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Old fashioned and not changing.....

edited September 2005 in - Writing Tales


  • Am I the only old fashioned writer who still writes in long hand then types the final result using a ten years old electric typewriter? In this world of growing technology I sometimes wonder...     
  • I think it's a good idea to keep up with the times - why cling to the past?
  • Two of the magazines I write for much prefer to receive items by email. One of them will only accept book reviews by email. Typing was a pain -one mistake and the whole page had to be retyped. Computers are brilliant - when they work!
  • Yes Stan.  I remember well those pencil rubbers and tip-ex.  When I was 16 I worked for a chartered accountant.  The balance sheet was enormous with about four copies.  None of the girls would touch the spidery handwriting of this old accountant so muggins, the junior, was given the honours.  I had just got to the end of all the figures when, you've guessed it, I had to start typing the columns all over again! All the girls were smiling smugly but the second time round true grit got me there.  In college I wrote all my essays and theses in long hand even though I could type.  I suppose that episode haunted me so I preferred to write.  In any case I didn't like pounding the keys.  But now with my computer keyboard my fingers fairly trip along and if they trip over it doesn't matter anymore. 

    But if you prefer to work this way, Summernight, then it's the best way for you.  But what do you do if you make a mistake?  Why do you prefer using the electric typewriter?  I've only ever used an electric once in my life – never again!  I had a habit of resting my fingers on the keyboard and when I did that the electric machine went off like a machine gun with me diving to the floor for cover!  Now that I have my computer I sometimes do the same thing.  The other night I rested for eight seconds on a key and something happened to the filter key.  It took me ages to get the document back to normal.  Happy keyboarding!  Ciao ciao from Rita.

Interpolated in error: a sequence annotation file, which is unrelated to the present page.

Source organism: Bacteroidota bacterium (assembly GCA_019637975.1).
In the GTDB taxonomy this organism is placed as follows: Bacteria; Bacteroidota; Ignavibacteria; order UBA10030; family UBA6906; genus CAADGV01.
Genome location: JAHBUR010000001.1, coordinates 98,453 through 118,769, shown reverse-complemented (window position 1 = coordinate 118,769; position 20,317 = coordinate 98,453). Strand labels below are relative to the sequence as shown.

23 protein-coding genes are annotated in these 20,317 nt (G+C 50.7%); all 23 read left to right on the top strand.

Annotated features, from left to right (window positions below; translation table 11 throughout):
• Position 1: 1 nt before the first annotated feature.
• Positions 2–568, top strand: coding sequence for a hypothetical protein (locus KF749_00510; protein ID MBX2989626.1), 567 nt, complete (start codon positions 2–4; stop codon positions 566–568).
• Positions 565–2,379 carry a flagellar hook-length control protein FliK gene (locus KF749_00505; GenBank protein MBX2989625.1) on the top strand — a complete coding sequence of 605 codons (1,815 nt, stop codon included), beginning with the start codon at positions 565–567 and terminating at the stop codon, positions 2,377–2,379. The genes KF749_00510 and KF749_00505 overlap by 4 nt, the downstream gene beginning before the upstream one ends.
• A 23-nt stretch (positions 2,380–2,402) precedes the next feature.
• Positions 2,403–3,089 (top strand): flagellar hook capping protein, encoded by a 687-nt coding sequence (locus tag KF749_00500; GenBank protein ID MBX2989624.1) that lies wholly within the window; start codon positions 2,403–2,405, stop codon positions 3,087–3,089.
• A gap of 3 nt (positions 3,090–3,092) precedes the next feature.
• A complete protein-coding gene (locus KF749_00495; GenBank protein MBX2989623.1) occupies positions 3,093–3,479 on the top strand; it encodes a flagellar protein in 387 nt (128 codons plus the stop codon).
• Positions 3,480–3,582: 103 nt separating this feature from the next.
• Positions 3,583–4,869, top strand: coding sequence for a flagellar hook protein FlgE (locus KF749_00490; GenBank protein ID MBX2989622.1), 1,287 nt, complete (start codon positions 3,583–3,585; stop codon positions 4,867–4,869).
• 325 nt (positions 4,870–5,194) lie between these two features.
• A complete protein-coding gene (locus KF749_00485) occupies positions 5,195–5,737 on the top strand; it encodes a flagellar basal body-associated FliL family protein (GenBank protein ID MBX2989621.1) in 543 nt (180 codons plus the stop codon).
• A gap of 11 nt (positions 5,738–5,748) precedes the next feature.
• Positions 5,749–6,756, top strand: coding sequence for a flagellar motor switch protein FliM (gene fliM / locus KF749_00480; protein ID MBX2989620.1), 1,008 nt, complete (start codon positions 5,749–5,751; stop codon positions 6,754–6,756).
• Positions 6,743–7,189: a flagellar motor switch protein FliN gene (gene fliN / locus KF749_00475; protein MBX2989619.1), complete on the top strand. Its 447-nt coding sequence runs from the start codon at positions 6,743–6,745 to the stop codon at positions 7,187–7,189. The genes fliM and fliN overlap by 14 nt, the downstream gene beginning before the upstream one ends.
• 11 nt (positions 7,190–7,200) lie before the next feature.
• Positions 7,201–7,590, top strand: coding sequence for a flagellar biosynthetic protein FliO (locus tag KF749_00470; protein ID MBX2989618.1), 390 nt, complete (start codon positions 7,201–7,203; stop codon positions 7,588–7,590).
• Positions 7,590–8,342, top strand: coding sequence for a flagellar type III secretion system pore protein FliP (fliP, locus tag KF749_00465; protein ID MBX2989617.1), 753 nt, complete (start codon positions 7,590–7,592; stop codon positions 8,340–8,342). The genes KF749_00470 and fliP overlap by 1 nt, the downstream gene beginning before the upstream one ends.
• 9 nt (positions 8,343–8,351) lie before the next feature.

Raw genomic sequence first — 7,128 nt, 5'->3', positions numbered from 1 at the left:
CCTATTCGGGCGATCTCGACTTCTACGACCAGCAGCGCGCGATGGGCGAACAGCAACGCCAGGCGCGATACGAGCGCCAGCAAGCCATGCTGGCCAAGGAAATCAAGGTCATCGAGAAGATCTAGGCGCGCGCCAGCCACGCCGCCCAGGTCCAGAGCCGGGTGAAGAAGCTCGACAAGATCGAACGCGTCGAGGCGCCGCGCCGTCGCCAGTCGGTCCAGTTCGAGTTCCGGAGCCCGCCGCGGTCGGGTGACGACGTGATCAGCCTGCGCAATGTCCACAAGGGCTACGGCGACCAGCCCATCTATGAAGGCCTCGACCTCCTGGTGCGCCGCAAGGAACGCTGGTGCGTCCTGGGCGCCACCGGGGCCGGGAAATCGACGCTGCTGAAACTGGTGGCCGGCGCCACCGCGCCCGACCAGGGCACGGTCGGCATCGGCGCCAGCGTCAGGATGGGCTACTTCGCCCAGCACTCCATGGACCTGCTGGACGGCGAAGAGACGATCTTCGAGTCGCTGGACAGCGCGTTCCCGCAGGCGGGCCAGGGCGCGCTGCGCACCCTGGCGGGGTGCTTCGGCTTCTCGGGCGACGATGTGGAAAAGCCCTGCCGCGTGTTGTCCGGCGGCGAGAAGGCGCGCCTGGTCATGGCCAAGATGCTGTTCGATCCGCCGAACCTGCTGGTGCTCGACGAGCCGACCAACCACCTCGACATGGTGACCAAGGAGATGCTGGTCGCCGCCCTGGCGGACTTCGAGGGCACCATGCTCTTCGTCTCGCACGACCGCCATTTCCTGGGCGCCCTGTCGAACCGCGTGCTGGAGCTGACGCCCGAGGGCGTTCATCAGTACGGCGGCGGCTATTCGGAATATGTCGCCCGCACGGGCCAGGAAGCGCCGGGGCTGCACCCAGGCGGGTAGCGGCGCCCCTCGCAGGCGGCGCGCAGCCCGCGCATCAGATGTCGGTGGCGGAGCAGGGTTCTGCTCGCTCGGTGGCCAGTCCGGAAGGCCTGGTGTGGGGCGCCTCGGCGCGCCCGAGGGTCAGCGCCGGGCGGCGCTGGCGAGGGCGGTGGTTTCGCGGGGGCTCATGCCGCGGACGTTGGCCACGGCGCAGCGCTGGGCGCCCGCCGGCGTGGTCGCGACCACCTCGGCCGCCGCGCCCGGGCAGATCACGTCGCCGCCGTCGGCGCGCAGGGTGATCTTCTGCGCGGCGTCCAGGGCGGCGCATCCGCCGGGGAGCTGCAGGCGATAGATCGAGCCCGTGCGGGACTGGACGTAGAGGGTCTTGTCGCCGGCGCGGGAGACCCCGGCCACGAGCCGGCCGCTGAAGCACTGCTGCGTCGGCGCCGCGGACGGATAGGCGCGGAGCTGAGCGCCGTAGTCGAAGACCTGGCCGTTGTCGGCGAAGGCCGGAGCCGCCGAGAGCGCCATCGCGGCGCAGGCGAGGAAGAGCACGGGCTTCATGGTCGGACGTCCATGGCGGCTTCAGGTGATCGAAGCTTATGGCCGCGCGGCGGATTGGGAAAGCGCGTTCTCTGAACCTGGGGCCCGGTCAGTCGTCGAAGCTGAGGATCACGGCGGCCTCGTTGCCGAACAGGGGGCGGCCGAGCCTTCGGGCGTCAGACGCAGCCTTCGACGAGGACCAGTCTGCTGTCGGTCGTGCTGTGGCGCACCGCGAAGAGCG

• Thanks for your answers.... well, I guess I must be the only one who doesn't keep up with the times.... But Rita, as you said, I am happy this way; by using my handwriting I can 'feel' what I write and it becomes more personal, more 'me'. The computer, when it works, is great and technically faultless (in theory anyway) but to me it just feels cold and just a machine. 
    I guess maybe I'll never be a real writer, but I enjoy what I write and I have fun and I can express my feelings and dreams; maybe that's all that matters.
  • Hi Summernight, what a great name! I've got a dog called Summer Storm! Anyway, back to the matter in hand. I use both the old-fashioned way and the modern way of writing. Because I like to write in comfort, I tend to sit of the sofa with a hard-back notebook and write (with my favourite pen and a supply of chocolate of course!) whilst watching the TV. When I've completed a few chapters or scenes, I then transfer these to my computer. I understand that Jill Mansell does this too!
  • Hi Debs and Summer Storm! I couldn't write and watch TV at the same time because my mind can't concentrate on two different things....! But I often write on the sofa (next to my snoring dog), in bed or anywhere really and couldn't do without my notebook and pen. Then, after endless editing and correcting I type the story (it usually is a story, or a poem or a song) on my typewriter.
  • I've only had my computer since the year 2000 but he is more than a cold machine to me.  He is my soul-mate.  I have just decided to call him Ruggles because I have Anne Fine's dog character Ruggles as the background on my desk top.  I know what it's like trying to put theses and long essays together written long-hand – sheets of crossed-out paper everywhere and looking for that fantastic quote, well, forget it!  It can sometimes be a nightmare looking in all the files on my computer for something special but the more ideas I get for how to organize my writing pursuits the easier the searching becomes.  Now with XP filing is even more enjoyable because all my folders in thumbnails have personalized pictures – so much easier to spot than a name.  In fact the whole idea of the computer fascinates me to the point of obsession.  Even if I don't write something I can sit here happily for hours tinkering with all my files, changing their attributes etc.  I also have Writers' Café.  Now this writing tool is quite something.  With it I can create umpteen notebooks, journals and scrapbooks and I don't have to jump up and down looking for any of them.  And there's no crossings out or ripped out pages either.  Summernight, am I tempting you to change your mind?!  LOL